Unless someone has developed some new way for the human brain to integrate rapidly changing dive angles, airspeeds and ballistic coefficients and then press the pickle button when conditions are optimum for the ordnance to impact the target. then it will probably be the A-7D (that) will win any toss-bombing contest. And it should be pointed out here that the 10 meter CEA (cumulative error average) which was attributed to the A-7D in your article was obtained 99% of the time while toss-bombing.

On one particular mission under a low ceiling, my wingman and I calmly lofted iron bombs from a straight and level run to a target almost a mile and a half in front of us. Our accuracy under such conditions was certainly no 10 meters, but at those ranges even a 1 or 2 mil aiming error would be greater than those 10 meters normally attainable from a 15 to 30 deg. dive. But let me see any other airplane try the same thing and come within a "country mile.''

As far as other parameters, such as availability, range and bomb load are concerned, I think you'll see that where one aircraft has more speed to evade bullets, the other has the armor to absorb them and continue the mission... which would you rather fly? A-7Ds carried 4,000 lb. to Hanoi from Korat and returned without refueling . They also did not have to drop from 3,000 ft. to come close, fly in at a dazzling 350 kt. and come back the next day because most of their bombs missed. And all this at the same unit cost as the A-10A.

Surely each of the two aircraft has its own bailiwick in which the other is either uncomfortable or incapable. Let's go back to my premise that it shouldn't be which one, but how many of each.

I flew over 300 [A-37] missions, mostly close air support, during the Tet and May offensives of 1968. I worked "right down in close to friendly troops" on a regular basis in all kinds of weather, carrying a mix of ordnance, and from the Hue Citadel to Ca Mau. I remember working targets that the F-100s couldn't hack due to low ceilings, restricted visibility and mountainous terrain.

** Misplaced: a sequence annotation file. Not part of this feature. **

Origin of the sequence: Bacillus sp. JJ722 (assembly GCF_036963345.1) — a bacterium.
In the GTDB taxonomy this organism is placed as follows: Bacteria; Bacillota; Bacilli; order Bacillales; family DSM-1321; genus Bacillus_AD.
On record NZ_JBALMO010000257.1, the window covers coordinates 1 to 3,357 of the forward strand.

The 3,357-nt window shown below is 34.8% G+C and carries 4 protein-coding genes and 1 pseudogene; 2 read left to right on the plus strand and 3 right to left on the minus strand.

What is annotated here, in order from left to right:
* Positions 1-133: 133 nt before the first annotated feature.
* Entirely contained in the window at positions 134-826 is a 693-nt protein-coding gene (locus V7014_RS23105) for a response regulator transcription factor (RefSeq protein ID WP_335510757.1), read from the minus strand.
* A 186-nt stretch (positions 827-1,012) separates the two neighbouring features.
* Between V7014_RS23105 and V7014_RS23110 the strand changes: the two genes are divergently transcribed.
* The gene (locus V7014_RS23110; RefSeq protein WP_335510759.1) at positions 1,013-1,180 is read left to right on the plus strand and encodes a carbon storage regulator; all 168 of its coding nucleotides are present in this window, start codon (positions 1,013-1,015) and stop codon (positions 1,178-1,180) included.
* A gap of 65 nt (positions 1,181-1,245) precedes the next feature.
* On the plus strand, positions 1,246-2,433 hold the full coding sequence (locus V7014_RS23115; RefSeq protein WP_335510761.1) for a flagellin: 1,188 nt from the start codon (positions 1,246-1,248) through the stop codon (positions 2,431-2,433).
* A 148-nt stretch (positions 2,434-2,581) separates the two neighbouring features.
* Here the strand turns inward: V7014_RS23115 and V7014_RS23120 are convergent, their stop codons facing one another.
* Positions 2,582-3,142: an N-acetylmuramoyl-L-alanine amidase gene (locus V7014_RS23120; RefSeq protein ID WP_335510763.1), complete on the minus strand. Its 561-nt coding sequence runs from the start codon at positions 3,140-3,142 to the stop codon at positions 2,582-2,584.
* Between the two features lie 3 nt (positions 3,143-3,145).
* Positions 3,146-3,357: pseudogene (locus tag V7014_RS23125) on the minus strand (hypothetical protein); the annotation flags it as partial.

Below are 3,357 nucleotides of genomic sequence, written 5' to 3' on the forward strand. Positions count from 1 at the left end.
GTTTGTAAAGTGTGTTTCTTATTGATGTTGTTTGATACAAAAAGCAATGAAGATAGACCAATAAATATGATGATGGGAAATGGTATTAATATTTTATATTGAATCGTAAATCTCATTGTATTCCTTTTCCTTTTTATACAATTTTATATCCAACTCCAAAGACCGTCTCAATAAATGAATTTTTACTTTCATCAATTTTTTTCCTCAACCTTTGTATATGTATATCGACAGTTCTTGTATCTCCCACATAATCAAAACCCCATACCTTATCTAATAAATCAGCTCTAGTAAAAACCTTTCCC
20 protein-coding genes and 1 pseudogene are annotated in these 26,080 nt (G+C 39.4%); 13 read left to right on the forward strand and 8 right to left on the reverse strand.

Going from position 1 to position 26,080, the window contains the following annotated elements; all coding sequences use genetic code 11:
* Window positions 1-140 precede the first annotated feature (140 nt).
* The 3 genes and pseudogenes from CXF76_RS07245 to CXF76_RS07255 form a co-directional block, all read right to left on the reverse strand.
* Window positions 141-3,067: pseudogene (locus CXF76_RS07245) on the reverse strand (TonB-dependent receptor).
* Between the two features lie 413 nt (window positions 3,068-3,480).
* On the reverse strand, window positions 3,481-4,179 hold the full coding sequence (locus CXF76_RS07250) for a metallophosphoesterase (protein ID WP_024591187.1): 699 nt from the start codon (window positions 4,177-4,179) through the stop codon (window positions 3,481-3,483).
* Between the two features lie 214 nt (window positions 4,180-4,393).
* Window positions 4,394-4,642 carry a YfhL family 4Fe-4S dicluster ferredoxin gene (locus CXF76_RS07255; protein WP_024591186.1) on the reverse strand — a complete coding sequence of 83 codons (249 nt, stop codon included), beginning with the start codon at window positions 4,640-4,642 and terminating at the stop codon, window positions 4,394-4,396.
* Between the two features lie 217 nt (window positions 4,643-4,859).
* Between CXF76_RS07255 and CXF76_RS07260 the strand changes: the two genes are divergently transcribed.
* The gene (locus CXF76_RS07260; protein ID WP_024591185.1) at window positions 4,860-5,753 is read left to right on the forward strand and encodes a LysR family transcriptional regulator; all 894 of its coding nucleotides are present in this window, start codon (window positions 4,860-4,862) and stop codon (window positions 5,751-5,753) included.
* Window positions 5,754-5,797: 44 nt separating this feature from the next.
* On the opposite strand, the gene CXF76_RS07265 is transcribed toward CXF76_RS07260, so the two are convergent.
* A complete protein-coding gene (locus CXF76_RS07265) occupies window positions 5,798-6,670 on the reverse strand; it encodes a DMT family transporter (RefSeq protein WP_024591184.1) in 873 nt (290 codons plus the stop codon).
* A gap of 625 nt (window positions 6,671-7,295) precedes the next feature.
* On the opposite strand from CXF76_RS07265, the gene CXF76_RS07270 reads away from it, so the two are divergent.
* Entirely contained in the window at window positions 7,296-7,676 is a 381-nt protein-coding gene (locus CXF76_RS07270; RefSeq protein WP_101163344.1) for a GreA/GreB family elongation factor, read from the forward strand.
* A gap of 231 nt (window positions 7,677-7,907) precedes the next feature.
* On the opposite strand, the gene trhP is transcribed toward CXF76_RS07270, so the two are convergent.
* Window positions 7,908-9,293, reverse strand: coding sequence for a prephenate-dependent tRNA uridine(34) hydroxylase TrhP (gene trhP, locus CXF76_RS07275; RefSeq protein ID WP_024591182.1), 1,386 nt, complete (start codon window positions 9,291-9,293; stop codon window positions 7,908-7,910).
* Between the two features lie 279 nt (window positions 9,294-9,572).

I remember one day when our entire daily schedule was canceled and we flew twenty- some-odd missions in support of rescue operations in II Corps because conditions were so bad that nobody else could get in.

But l also rementber clear days and nights when those gunners could keep us in sight all around the delivery pattern, and it was those times that my slow 250 to 300 kt. finals seemed to take a year.... I instructed Vietnamese for an additional three years in the same airplane before coming to the A-7D. So I think that I can appreciate the low-ceiling, restricted visibility, mountainous terrain argument that the A-10 people will offer.

Ask any A-7 jock who flew the SAR missions in North Vietnam what they would have liked to have flown versus the A-7. Surely our computed attack capability was nice to have, but we used the avionics in the plane mostly for navigation in those cases, and not for weapons and delivery.

Most will agree that in roles such as search and rescue that the A-10 with its loiter time, maneuverability and mixed ordnance capability is the plane to have. But to have it do we have to give all the A-7s to the Reserve and ANG? Do we need six wings of A-10s and none of A-7s? Who wants to take lite A-10 to downtown Hanoi? Why use a 30-mm. cannon on a tank when you can hit the thing with a 500 lb. bomb (not laser guided) from an A-7 releasing above 3,000 ft. (and it hits better closer in)?

Perhaps the best estimate of the situation in this debate was given by Mr. Brownlow, who mentions candidly that many A-10 proponents are simply using the plane as an argument against the Army's advanced armed helicopters. Now there's a machine which can literally toss/fire ordnance from over the heads of the friendlies... from a hover. Let's get serious about the A-7/A-10 controversy and decide where and how many of each do we need, not which one can do the required jobs so much better that the other is unnecessary.

PATRICK G. McAdoo
Captain, USAF
354th TFW
Myrtle Beach. S. C.